Cyberpunk 2077's E3 2018 Demo Was Not Fake, According to… | EarlyGame
Jason Schreier attacks, CDPR reacts.

Cyberpunk 2077's E3 2018 Demo Was Not Fake, According to CDPR

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Cyberpunk 2077 presents a incredibly beautiful open-world, but is mired by bugs and glitches. (Credit: CD Projekt Red)

CD Projekt Red has defended claims made by Bloomberg that Cyberpunk 2077's E3 2018 trailer was fake. The report by Jason Schreier of Bloomberg is another hit to the embattled developer after Cyberpunk 2077 launched in December of 2020 to critical condemnation.

The story of Cyberpunk 2077 has been a long one, with the game in development for around eight years, only to end with a launch mired in disaster. Now in another blow to CD Projekt Red (CDPR), Bloomberg's Jason Schreier has come out swinging with a report that claims developers “expected the game to be ready in 2022.

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Bloomberg's Jason Schreier has come out swinging in a report into Cyberpunk 2077's disastrous launch. (Credit: Bloomberg)

Well, a claim like that is pretty damning. We would find that surprising, if not for Cyberpunk's disastrous launch-state, which is yet to be fixed by CDPR. The game initially garnered positive reception, but when it launched on December 10, it collapsed beneath the weight of the game's performance on particularly last-generation consoles.

On the PS4 and Xbox One in particular, the game was not only filled with bugs and glitches, but severe game-breaking issues and constant stability problems. Oh, and the game ran like absolute ass. All in all, it was a disaster, and Schreier's report condemns CDPR for launching the game in such a state, and going against its public claims that crunch would not be used in the weeks preceding launch.

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Um, where did his head go? (Credit: CD Projekt Red)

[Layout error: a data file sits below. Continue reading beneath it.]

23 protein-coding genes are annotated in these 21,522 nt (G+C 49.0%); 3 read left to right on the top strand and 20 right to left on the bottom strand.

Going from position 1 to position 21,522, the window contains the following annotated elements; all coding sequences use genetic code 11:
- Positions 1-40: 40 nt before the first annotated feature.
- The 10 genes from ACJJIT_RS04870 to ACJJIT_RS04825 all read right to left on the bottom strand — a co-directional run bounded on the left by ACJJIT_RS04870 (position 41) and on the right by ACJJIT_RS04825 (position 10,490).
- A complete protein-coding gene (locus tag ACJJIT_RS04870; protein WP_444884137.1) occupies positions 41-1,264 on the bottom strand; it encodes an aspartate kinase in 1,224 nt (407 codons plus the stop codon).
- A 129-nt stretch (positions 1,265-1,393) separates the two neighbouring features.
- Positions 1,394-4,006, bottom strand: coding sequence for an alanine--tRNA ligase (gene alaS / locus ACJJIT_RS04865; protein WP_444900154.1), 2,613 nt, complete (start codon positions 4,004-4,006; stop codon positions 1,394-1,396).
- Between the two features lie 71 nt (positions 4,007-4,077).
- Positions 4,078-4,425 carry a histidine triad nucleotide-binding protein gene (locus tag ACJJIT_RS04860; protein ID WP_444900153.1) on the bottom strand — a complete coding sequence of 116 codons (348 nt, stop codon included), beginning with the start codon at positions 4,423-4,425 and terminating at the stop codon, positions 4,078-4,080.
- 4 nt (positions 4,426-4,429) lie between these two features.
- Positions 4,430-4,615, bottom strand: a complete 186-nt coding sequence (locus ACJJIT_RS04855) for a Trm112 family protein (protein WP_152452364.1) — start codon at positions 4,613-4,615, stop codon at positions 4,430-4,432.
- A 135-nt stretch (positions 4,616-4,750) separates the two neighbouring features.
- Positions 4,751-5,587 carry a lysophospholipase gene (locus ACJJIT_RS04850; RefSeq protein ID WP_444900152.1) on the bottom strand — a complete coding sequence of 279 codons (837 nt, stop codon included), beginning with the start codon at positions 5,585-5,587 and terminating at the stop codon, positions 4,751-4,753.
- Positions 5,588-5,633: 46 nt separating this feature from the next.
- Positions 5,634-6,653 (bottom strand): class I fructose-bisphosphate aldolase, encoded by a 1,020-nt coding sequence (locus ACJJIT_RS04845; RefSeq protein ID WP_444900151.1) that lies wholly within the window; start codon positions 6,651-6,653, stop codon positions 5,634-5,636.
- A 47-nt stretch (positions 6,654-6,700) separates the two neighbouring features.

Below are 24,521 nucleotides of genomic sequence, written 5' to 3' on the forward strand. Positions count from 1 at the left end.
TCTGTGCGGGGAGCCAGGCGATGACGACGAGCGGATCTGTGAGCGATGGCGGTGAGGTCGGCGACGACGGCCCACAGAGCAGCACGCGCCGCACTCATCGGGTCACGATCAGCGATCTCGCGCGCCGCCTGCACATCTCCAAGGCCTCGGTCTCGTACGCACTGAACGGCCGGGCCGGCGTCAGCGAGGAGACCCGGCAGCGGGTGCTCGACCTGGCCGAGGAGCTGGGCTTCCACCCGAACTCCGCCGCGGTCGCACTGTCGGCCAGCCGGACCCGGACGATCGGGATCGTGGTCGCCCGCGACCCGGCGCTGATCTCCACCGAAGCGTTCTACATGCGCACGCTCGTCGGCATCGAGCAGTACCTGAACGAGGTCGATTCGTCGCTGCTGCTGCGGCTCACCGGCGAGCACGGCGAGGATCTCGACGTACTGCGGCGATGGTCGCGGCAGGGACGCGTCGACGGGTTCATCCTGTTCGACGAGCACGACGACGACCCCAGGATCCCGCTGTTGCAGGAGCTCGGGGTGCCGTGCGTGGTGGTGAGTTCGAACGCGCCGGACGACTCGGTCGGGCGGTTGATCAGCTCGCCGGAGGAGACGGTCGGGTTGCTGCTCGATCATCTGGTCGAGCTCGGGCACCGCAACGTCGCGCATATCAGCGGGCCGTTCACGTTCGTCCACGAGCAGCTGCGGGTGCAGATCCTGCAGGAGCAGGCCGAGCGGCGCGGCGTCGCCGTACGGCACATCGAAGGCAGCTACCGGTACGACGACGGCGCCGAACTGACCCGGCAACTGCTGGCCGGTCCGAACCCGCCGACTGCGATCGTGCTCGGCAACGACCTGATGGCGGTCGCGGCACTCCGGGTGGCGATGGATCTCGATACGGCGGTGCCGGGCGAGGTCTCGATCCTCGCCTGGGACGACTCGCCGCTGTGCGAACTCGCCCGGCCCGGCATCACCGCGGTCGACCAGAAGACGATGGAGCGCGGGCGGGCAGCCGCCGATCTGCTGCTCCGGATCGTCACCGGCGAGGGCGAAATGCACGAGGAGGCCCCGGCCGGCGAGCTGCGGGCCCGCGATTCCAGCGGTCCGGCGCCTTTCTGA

CDPR has now hit back against allegations made in the Bloomberg article that the E3 demo was “entirely fake", explaining that there is a reason why they use a ‘work in progress’ watermark whenever they show pre-release footage. Adam Badowski, who is the studio head of CD Projekt Red, responded in detail on Twitter.

"Compare the demo with the game. Look at the Dumdum scene or car chase, or the many other things. What the people reading your article may not know is that games are not made in a linear fashion and start looking like the final product only a few months before launch.”

Badowski goes on to explain that features often do not make it into the final versions of video games, but that Cyberpunk 2077 was an “artistic vision” that “got multiple 9/10s and 10/10s on PC from many renowned gaming outlets in the world”.


In a surprisingly aggressive tone from the senior executive, Badowski hit back hard against Bloomberg's claim that most staff thought the game would not be ready for release by December of 2020.

“You've talked with 20 people, some being ex-employees, only 1 of whom is not anonymous. I wouldn't call that 'most’ of the over 500-people staff openly said what you claim.”

Whilst what Badowski says is clearly true, 20 people is not “most staff” in a 500-plus size development team, the game's launch-state was clearly unfinished and not to an acceptable standard release. CDPR is working intensely to try and fix the games’ existing problems, which are admittedly reduced since the release of the last few patches.


Bloomberg's report highlighted issues with the development of Cyberpunk 2077, but it does not take much to argue against the claims made about Cyberpunk's E3 2018 showcase. The fact remains: even without Badowski's response, to claim that any E3 showcase is entirely representative of a final product, is unrealistic and unfair.

We do not affirm the behavior of CDPR over the last few months. Crunch is a demon of the video game industry, and a game should never be released in this state. But previews of games released two-plus years before a launch are never entirely honest. Whether or not this is a misleading or dirty marketing practice, should be its own article.

Whatever your opinion on developers’ releasing game demos that are not entirely accurate, it is a business standard in the industry, and a bit of a red herring when it comes to Cyberpunk 2077. There are dozens, hundreds, maybe thousands of bugs and glitches in CDPR's mess, and yes, some missing content, but let's keep focused on the task ahead.


CDPR is right to continue its dedication to fixing the game, before it adds additional features. Once the game is fixed, it has an enormous amount of content, and will easily be worthy of your money, even if a few issues are missing. It is one of few games that live up to their expected graphical fidelity (on PC), and has huge potential ahead of it. Once it is fixed, we can start having these discussions.


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